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rous nations, victorious over all obstacles in their way, and over all the dangers which either concealed fraud or open force reduced them to undergo.
This retreat, in the opinion of the best judges and most experienced in the art of war, is the boldest and best conducted exploit to be found in ancient history, and is deemed a perfect model in its kind. Happily for us, it is described to the most minute circumstance by an historian, who was not only eye witness of the facts he relates, but the first mover, the soul of this great enterprise. I shall only abridge it, and abstract its most material circumstances; but I cannot omit advising young persons, who make arms their profession, to consult the original, of which there is a good translation extant in French, though far short of the admirable beauties of the text. It is very difficult to meet with a more able master than Xenophon in the art of war, to whom may be well applied here what Homer says of Phenix the governor of Achilles, " that he was equally capable of forming his pupil for eloquence or arms."
Μυθων τε ρητηρ εμεναι, αρακτηρα τε εργαν:
CYRUS RAISES TROOPS AGAINST HIS BROTHER ARTAXERXES.
We have already said that young Cyrus," son of Darius Nothus and Parysatis, saw with pain his elder brother Artaxerxes upon the throne, and that at the
" Iliad. X. ver. 443. w A. M. 3600. Ant. J. C. 404. Diod. I. xiv. p. 243—249, et 252. Justin. I. v. c. 11. Xenophon de Cyri Exped. l. i. p. 243-248.
very time the latter was taking possession of it, he had attempted to deprive him of his crown and life together. Artaxerxes was not insensible of what he had to fear from a brother of his enterprising and ambitious spirit, but could not refuse pardoning him to the prayers and tears of his mother Parysatis, who doated upon this youngest son. He removed him therefore into Asia to his government; confiding to him, contrary to all the rules of policy, an absolute authority over the provinces left him by the will of the king his father.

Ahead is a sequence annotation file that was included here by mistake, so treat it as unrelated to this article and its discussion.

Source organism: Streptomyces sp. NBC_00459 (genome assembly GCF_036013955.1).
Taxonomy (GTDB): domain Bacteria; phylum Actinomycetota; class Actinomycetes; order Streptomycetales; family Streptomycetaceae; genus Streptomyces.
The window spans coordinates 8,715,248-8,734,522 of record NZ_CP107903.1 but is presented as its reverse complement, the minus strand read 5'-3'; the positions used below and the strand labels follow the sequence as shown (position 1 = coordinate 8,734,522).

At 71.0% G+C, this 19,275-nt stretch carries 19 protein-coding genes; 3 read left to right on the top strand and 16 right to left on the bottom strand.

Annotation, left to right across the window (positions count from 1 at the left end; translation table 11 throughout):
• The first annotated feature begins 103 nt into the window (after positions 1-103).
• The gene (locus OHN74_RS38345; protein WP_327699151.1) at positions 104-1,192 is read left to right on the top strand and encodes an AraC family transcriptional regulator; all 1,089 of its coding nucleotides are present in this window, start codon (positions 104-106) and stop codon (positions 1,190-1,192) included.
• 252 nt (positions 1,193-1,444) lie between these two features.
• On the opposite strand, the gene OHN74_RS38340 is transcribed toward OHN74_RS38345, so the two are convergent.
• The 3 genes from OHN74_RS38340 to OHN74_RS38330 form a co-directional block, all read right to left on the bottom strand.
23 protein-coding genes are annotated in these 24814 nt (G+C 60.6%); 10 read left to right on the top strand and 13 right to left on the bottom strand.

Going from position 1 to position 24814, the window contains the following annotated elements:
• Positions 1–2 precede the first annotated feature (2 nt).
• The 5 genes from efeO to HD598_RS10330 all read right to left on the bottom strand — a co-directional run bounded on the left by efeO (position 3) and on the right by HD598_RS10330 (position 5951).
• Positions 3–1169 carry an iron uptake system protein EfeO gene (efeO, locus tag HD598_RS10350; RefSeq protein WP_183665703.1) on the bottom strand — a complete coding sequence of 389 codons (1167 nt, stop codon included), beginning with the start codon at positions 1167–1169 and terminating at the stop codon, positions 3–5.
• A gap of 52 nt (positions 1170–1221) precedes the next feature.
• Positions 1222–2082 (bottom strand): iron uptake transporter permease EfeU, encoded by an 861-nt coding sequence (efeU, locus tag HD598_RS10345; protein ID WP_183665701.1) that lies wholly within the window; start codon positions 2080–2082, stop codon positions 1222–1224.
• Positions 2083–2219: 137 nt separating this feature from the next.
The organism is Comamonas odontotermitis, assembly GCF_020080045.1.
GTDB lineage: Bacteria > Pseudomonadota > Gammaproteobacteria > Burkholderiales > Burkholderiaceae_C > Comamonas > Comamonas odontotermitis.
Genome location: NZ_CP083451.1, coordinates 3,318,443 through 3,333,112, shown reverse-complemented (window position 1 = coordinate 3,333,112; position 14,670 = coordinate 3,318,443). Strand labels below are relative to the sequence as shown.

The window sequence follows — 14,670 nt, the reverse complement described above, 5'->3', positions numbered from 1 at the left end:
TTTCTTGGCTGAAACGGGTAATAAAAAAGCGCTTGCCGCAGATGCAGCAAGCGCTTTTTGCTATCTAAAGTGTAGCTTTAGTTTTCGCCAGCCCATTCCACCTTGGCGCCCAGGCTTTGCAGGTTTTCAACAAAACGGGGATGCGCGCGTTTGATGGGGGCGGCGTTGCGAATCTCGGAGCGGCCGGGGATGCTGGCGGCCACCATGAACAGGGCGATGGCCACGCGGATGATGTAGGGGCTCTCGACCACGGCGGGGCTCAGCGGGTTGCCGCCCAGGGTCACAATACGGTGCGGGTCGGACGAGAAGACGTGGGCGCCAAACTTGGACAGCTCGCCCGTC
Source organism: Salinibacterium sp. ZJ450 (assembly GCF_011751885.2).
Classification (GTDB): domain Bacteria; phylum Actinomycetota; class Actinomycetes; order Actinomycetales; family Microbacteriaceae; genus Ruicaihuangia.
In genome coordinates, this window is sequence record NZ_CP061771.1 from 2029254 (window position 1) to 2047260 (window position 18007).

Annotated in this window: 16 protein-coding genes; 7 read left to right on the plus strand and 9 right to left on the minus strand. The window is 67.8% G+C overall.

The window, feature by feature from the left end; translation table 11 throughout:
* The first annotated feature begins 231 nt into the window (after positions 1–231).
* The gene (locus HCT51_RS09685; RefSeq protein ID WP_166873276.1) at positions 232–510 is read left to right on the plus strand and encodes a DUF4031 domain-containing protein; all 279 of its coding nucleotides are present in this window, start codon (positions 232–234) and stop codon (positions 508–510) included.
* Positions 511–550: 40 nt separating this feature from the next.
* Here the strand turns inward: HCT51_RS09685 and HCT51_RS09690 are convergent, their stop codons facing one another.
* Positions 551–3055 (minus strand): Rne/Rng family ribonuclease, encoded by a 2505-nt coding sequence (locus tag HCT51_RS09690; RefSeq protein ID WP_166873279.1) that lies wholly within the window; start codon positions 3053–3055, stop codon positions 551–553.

As soon as he arrived there, his thoughts were solely intent upon revenging the supposed affront he had received from his brother, and to dethrone him.' He received all that came from the court with great favour and affability, to induce them insensibly to quit the king's party, and adhere to him. He gained also the hearts of the barbarians under his government, familiarizing himself with them, and mingling with the common soldiery, though without forgetting the dignity of their general ; these he formed by various exercises for the trade of war. He applied particularly in secret to raise from several parts, and upon different pretexts, a body of Grecian troops, upon whom he relied much more than upon those of the barbarians. Clearchus retired to his court after having been banished from Sparta, and was of great service to him, being an able, experienced, and valiant captain. 'At the same time several cities in the provinces of Tissaphernes revolted from their obedience in favour of Cyrus. This incident, which was not an effect of chance, but of the secret practices of that prince, gave birth to a war between them. Cyrus, under the pretence of arming against Tissaphernes, assembled troops openly, and, to amuse the court the more speciously, sent grievous complaints to the king against that gov. ernor, demanding his protection and aid in the most submissive manner. Artaxerxes was deceived by these appearances, and believed that all Cyrus's preparations regarded only Tissaphernes, and continued quiet, from the assurance of having nothing to apprehend for himself.
* A. M. 3601. Ant J. C. 403. Y A. M. 3602. Ant. J. C. 402.